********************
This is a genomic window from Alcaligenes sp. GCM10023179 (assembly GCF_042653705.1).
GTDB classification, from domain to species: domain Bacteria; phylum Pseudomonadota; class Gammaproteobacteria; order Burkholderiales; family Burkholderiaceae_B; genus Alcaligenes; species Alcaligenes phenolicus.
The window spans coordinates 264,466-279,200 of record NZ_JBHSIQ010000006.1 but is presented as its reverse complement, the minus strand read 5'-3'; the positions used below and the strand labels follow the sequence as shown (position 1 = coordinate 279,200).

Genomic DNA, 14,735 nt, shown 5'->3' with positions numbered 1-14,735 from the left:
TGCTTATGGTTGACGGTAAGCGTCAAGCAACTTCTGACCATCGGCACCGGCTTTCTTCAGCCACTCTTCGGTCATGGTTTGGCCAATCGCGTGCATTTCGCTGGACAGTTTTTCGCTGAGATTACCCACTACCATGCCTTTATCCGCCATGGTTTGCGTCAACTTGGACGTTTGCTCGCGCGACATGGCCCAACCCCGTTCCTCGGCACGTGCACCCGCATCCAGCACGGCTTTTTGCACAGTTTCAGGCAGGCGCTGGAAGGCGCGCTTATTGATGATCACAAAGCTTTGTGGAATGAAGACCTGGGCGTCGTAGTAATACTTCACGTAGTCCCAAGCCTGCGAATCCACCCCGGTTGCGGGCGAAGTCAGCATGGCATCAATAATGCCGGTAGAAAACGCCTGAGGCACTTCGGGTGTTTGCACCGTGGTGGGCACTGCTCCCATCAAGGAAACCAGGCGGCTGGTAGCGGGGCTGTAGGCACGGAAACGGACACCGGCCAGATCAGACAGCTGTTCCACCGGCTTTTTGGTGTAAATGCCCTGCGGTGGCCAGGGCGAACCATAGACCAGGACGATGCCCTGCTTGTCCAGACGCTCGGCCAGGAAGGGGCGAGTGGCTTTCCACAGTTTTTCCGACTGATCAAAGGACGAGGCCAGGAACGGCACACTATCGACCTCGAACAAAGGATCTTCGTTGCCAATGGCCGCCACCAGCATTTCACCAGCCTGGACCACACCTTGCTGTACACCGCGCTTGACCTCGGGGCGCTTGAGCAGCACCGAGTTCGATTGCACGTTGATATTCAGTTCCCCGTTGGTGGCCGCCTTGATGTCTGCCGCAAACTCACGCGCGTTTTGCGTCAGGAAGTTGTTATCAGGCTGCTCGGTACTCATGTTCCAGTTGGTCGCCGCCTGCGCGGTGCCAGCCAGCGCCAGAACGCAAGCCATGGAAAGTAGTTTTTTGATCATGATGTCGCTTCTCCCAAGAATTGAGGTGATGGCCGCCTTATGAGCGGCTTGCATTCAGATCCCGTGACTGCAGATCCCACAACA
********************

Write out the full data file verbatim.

This is a genomic window from Alcaligenes sp. GCM10023179 (assembly GCF_042653705.1).
GTDB classification, from domain to species: domain Bacteria; phylum Pseudomonadota; class Gammaproteobacteria; order Burkholderiales; family Burkholderiaceae_B; genus Alcaligenes; species Alcaligenes phenolicus.
The window spans coordinates 264,466-279,200 of record NZ_JBHSIQ010000006.1 but is presented as its reverse complement, the minus strand read 5'-3'; the positions used below and the strand labels follow the sequence as shown (position 1 = coordinate 279,200).

Genomic DNA, 14,735 nt, shown 5'->3' with positions numbered 1-14,735 from the left:
TGCTTATGGTTGACGGTAAGCGTCAAGCAACTTCTGACCATCGGCACCGGCTTTCTTCAGCCACTCTTCGGTCATGGTTTGGCCAATCGCGTGCATTTCGCTGGACAGTTTTTCGCTGAGATTACCCACTACCATGCCTTTATCCGCCATGGTTTGCGTCAACTTGGACGTTTGCTCGCGCGACATGGCCCAACCCCGTTCCTCGGCACGTGCACCCGCATCCAGCACGGCTTTTTGCACAGTTTCAGGCAGGCGCTGGAAGGCGCGCTTATTGATGATCACAAAGCTTTGTGGAATGAAGACCTGGGCGTCGTAGTAATACTTCACGTAGTCCCAAGCCTGCGAATCCACCCCGGTTGCGGGCGAAGTCAGCATGGCATCAATAATGCCGGTAGAAAACGCCTGAGGCACTTCGGGTGTTTGCACCGTGGTGGGCACTGCTCCCATCAAGGAAACCAGGCGGCTGGTAGCGGGGCTGTAGGCACGGAAACGGACACCGGCCAGATCAGACAGCTGTTCCACCGGCTTTTTGGTGTAAATGCCCTGCGGTGGCCAGGGCGAACCATAGACCAGGACGATGCCCTGCTTGTCCAGACGCTCGGCCAGGAAGGGGCGAGTGGCTTTCCACAGTTTTTCCGACTGATCAAAGGACGAGGCCAGGAACGGCACACTATCGACCTCGAACAAAGGATCTTCGTTGCCAATGGCCGCCACCAGCATTTCACCAGCCTGGACCACACCTTGCTGTACACCGCGCTTGACCTCGGGGCGCTTGAGCAGCACCGAGTTCGATTGCACGTTGATATTCAGTTCCCCGTTGGTGGCCGCCTTGATGTCTGCCGCAAACTCACGCGCGTTTTGCGTCAGGAAGTTGTTATCAGGCTGCTCGGTACTCATGTTCCAGTTGGTCGCCGCCTGCGCGGTGCCAGCCAGCGCCAGAACGCAAGCCATGGAAAGTAGTTTTTTGATCATGATGTCGCTTCTCCCAAGAATTGAGGTGATGGCCGCCTTATGAGCGGCTTGCATTCAGATCCCGTGACTGCAGATCCCACAACA